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Letter: Why limit what teachers say about racism?

Letter: Why limit what teachers say about racism?


In his opinion piece “Whither patriotism in coming generations? Can it survive? Should it?” (Oct. 28), John Long says that some educators “seem to consider the U.S. an irredeemable regime of oppression,” and “it’s from such extremist views that so many parents want to insulate their children.”

It’s my sense that Mr. Long is attacking a straw man.

The vast majority of teachers are conscientious imparters of knowledge, undeserving of the criticism being leveled at their profession.

I also think Mr. Long gives the protesting parents too much credit for sharing his nuanced view “that the United States of America is an imperfect nation ... but has made and is making progress toward the horizon of goodness.”

Teachers have received death threats, and some have resigned out of fear, because they acknowledged the history and persistence of racism.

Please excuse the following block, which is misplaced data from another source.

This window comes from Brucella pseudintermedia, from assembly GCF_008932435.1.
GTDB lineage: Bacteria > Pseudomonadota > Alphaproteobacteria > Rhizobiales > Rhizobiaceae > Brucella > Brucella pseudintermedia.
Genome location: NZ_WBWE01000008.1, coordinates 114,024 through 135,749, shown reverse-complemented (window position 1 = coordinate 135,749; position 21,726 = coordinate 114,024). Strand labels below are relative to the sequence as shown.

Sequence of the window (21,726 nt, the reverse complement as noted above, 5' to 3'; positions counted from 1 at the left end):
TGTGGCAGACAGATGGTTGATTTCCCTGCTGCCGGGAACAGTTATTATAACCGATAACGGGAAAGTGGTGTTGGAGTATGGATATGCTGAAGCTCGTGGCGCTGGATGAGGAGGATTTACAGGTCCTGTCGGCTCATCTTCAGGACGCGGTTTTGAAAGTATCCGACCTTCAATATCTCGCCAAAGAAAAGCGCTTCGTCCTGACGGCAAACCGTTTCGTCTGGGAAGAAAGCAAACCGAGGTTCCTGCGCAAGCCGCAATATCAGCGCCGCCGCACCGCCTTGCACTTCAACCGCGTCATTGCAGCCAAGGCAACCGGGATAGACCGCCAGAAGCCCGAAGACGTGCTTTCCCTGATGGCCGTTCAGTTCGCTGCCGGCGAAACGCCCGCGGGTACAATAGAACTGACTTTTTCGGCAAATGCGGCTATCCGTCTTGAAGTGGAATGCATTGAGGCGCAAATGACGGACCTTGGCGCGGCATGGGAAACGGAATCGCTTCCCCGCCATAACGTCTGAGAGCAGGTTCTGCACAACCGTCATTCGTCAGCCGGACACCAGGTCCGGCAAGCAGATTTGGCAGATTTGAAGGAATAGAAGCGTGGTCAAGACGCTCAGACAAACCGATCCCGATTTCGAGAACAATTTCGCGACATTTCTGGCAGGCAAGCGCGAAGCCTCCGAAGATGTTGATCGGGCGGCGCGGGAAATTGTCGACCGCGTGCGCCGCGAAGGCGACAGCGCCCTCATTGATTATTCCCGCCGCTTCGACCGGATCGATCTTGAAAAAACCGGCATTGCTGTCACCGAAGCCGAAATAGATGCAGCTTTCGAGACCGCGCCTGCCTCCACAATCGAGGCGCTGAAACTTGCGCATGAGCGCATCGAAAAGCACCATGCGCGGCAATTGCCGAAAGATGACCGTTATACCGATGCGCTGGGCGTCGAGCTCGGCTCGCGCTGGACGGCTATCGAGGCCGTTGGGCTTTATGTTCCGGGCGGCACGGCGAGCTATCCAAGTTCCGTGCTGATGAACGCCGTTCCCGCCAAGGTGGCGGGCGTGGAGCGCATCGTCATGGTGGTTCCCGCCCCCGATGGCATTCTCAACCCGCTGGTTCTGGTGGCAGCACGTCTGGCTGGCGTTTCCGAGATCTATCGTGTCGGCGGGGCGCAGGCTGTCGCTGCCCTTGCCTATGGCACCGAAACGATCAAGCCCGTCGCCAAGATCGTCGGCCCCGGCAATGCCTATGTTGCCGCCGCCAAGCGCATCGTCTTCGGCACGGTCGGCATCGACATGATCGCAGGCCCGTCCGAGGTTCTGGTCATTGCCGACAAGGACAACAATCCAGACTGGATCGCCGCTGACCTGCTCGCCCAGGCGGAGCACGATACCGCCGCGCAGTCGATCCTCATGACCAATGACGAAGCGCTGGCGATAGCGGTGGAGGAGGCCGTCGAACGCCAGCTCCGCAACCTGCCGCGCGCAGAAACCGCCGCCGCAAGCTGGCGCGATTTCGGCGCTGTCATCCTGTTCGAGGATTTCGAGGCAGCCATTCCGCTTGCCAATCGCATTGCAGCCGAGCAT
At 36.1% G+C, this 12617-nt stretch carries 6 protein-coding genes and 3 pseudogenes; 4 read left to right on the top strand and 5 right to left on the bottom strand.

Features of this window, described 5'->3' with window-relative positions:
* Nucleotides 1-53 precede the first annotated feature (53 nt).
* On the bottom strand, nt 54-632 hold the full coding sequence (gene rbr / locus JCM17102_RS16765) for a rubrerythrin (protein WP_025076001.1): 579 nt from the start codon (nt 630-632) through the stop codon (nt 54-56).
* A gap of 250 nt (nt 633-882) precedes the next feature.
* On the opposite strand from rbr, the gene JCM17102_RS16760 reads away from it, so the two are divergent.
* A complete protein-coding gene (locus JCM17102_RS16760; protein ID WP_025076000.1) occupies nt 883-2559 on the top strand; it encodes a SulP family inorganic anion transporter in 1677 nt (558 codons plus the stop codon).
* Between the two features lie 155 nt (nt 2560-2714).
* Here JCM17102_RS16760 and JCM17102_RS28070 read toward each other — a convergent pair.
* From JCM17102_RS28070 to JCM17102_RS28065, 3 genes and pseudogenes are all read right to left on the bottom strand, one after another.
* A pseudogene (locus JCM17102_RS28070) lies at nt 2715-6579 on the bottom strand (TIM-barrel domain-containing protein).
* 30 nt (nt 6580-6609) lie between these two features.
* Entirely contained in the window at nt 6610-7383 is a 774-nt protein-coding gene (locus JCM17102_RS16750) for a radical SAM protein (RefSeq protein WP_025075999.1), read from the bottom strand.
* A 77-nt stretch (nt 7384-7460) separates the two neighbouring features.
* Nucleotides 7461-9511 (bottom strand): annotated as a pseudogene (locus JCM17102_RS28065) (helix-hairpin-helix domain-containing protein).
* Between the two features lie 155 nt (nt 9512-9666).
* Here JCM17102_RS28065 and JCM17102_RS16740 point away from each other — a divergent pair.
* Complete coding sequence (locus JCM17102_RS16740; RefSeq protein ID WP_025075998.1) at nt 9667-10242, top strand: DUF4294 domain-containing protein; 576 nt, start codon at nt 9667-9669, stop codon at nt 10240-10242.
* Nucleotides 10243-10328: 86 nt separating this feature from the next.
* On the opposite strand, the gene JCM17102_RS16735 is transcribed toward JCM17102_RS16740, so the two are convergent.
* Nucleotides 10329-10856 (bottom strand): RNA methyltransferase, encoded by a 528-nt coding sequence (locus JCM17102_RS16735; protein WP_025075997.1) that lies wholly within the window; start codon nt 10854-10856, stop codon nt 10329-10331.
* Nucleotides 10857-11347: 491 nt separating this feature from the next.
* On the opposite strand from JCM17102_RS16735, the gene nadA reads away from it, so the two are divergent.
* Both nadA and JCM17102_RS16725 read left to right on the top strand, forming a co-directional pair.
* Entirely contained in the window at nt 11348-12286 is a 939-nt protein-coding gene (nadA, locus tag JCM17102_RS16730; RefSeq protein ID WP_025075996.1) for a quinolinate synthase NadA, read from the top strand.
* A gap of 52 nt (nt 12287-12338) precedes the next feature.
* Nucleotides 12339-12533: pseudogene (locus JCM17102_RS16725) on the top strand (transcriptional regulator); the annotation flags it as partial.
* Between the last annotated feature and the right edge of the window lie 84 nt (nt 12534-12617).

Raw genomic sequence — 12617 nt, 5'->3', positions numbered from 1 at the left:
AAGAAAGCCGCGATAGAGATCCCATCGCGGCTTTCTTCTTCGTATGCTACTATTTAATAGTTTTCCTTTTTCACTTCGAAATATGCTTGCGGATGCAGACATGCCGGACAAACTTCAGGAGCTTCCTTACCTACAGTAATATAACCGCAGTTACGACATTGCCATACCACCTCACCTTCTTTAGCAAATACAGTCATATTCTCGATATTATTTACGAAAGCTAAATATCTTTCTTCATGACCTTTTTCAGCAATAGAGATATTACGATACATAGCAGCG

Mr. Long hearkens back to his “school days long, long ago” when “general support of America was built into the curriculum.” I hearken back to those same school days. We said the pledge of allegiance at assemblies, and learned nothing at all about the Black people in our community segregated from us and deprived of their basic rights as citizens, or about their courageous efforts to claim those rights.

And why was that? For the same reason, I think, that angry parents and their political allies now seek to limit what teachers can say about racism, so that injustice can be ignored and the status quo maintained.

H. Scott Butler,



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